Responding to recent criticism that “Friends: The Reunion” failed to acknowledge or grapple with the sitcom’s nearly all-white white legacy, the special’s director Ben Winston told the British newspaper The Times: “What more diversity do they want in this reunion?” But a small handful of women of color did appear as guest stars on “Friends” over the show’s 10-year run and their absence from the reunion is conspicuous. Winton’s explanation: “Not everyone could join the show.”
Lauren Tom played Ross’s girlfriend Julie for a seven-episode arc starting in 1995, and after seeing Winston’s defense, I was curious if Tom had been invited to participate. “Unfortunately, the producers did not invite me to the reunion,” she said.
But that’s not what prompted me to reach out to Tom last week. Instead, it was because only recently did I learn she is a Highland Park, Illinois, native, and one whose family has notable Chicago roots: Ping Tom Memorial Park in Chinatown is named for her uncle.
Though her childhood was spent in suburban Chicago, by 17 she was branching out when she was cast in a national touring production of the musical “A Chorus Line.” The show would eventually take her to Broadway and then her career shifted to TV and film, including a starring role in 1993′s “The Joy Luck Club,” which is what got her cast on “Friends,” no audition needed.
“That was really quite the journey I took,” said Tom, whose career also includes a long list of credits as a voice actor on everything from “King of the Hill” to “Futurama” to “Teen Titans Go!”
“I don’t know how much you know about Chinese culture,” she said by way of introduction to her story, “but my father’s goal for me was to get married and have five Chinese sons.”
Both sets of grandparents immigrated to Chicago from Hoiping, China. Her mother’s side of the family had a restaurant called Bang Ho on Fullerton Avenue. Her father’s side of the family was in the restaurant supplier business. “And one of the restaurants they worked with was Bang Ho, and that’s how my parents (Chan and Nancy) met.”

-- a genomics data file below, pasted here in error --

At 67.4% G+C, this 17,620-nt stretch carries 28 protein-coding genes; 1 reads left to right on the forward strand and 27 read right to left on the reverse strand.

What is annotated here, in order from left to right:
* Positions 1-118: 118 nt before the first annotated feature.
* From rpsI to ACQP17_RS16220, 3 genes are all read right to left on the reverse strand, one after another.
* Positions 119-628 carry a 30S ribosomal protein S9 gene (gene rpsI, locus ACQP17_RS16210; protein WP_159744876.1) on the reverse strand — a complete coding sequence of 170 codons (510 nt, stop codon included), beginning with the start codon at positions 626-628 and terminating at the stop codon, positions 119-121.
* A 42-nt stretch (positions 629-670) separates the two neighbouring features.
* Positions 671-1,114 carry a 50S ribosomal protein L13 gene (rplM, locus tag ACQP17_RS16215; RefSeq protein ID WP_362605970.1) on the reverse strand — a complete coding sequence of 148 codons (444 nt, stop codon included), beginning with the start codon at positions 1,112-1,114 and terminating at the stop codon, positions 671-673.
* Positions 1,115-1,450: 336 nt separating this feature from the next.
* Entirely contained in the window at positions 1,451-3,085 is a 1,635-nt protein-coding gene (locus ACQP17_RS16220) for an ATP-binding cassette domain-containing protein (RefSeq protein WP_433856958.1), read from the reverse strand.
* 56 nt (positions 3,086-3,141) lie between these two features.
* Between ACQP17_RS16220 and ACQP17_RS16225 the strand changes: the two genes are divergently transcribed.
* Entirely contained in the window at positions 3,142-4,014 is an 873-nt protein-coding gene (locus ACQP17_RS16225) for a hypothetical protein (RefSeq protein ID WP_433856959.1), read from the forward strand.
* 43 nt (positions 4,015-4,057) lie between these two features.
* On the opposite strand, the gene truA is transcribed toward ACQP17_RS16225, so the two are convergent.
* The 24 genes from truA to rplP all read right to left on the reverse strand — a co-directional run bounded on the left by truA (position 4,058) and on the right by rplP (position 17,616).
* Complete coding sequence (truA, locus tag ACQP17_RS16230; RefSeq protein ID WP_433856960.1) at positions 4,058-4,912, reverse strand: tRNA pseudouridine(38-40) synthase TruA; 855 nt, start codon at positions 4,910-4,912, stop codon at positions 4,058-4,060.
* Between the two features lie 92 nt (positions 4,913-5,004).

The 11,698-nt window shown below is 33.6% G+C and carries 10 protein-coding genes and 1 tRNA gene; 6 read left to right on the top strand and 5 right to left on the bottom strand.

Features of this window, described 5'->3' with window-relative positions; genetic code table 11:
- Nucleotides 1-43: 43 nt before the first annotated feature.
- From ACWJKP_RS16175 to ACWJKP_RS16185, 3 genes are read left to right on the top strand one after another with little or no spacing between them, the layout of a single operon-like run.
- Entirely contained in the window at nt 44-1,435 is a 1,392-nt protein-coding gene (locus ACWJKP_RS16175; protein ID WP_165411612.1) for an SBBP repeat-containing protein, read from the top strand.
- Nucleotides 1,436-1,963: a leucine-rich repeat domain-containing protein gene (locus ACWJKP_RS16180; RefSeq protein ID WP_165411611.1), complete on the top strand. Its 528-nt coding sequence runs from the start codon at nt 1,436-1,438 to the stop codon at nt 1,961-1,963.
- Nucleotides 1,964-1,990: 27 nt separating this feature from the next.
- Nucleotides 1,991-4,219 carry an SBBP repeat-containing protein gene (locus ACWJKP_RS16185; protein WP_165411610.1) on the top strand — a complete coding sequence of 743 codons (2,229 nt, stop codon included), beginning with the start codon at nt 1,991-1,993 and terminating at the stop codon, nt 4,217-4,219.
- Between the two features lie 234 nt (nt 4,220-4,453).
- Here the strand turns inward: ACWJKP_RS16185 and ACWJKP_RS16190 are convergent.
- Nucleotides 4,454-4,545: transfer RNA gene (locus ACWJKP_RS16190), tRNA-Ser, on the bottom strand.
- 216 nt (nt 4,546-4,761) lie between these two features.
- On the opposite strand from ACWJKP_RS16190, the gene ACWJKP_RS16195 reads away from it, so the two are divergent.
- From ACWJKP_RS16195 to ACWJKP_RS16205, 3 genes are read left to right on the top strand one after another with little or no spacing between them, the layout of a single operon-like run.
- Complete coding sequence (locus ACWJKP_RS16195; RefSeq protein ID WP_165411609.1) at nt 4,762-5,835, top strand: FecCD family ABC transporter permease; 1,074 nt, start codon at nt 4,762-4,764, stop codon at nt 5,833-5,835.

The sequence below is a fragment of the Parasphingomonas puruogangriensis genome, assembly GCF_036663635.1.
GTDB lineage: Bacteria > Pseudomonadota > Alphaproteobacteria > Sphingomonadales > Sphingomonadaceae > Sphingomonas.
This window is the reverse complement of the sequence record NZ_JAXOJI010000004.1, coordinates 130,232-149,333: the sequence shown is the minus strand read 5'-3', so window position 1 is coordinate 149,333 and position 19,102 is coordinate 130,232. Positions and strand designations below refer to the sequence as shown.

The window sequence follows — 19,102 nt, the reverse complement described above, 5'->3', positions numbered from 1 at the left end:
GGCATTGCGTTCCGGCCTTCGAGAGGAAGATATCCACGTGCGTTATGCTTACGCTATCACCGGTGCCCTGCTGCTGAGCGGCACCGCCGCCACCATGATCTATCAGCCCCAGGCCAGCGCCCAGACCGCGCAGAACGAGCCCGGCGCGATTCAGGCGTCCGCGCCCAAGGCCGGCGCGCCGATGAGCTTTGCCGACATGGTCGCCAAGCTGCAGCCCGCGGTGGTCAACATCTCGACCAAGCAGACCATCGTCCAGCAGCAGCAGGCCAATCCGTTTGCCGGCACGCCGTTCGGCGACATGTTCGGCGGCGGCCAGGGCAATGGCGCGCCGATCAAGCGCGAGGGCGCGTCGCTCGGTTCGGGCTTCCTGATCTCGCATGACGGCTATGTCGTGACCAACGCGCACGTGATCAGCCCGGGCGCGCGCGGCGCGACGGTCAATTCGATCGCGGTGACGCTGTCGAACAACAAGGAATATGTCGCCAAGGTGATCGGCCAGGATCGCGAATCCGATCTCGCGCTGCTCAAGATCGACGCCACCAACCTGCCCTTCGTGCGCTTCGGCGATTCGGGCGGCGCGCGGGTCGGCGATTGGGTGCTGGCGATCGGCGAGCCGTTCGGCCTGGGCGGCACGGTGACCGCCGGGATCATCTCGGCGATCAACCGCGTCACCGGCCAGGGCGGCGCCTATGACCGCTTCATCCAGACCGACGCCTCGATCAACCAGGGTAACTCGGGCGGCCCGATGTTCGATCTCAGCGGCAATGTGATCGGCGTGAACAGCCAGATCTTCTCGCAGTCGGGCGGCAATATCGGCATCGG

But Tom’s father envisioned a life for her beyond the family business. “His brainstorm was that I would become a dental hygienist and work for a dentist, where I would meet lots of wealthy men. I wanted to be an actor and dancer, and if it weren’t for my mom, I wouldn’t have been able to pursue my career in the arts. My dad was just so set against it.”
Landing a role in “A Chorus Line” as a teenager was “one of those drop-in-your-lap gifts from the universe,” she said. “I was super shy, so I put all of my energy and time into dancing.” Every day after school she was in the dance studio. “I couldn’t act or sing, but I was a really good dancer.” The summer she was 16, she worked as a dancer at Disney World. “My mom was with me in Florida that summer and she really was my champion. She had always wanted to be in the arts herself and her mom was like ‘no.’ So she was trying to foster that dream in me.”
Tom graduated from high school a year early, and that’s when “A Chorus Line” came through Chicago. “There was a part for a tiny Asian in the show, Connie Wong. A friend of mine from the Gus Giordano Dance School had been in ‘A Chorus Line’ already, so she gave them a heads-up that I was a really good dancer and they should audition me. And even though I couldn’t sing or act, they decided to hire me and train me on the road. I was touring with the show for a couple of years and then I moved to New York and did it on Broadway.”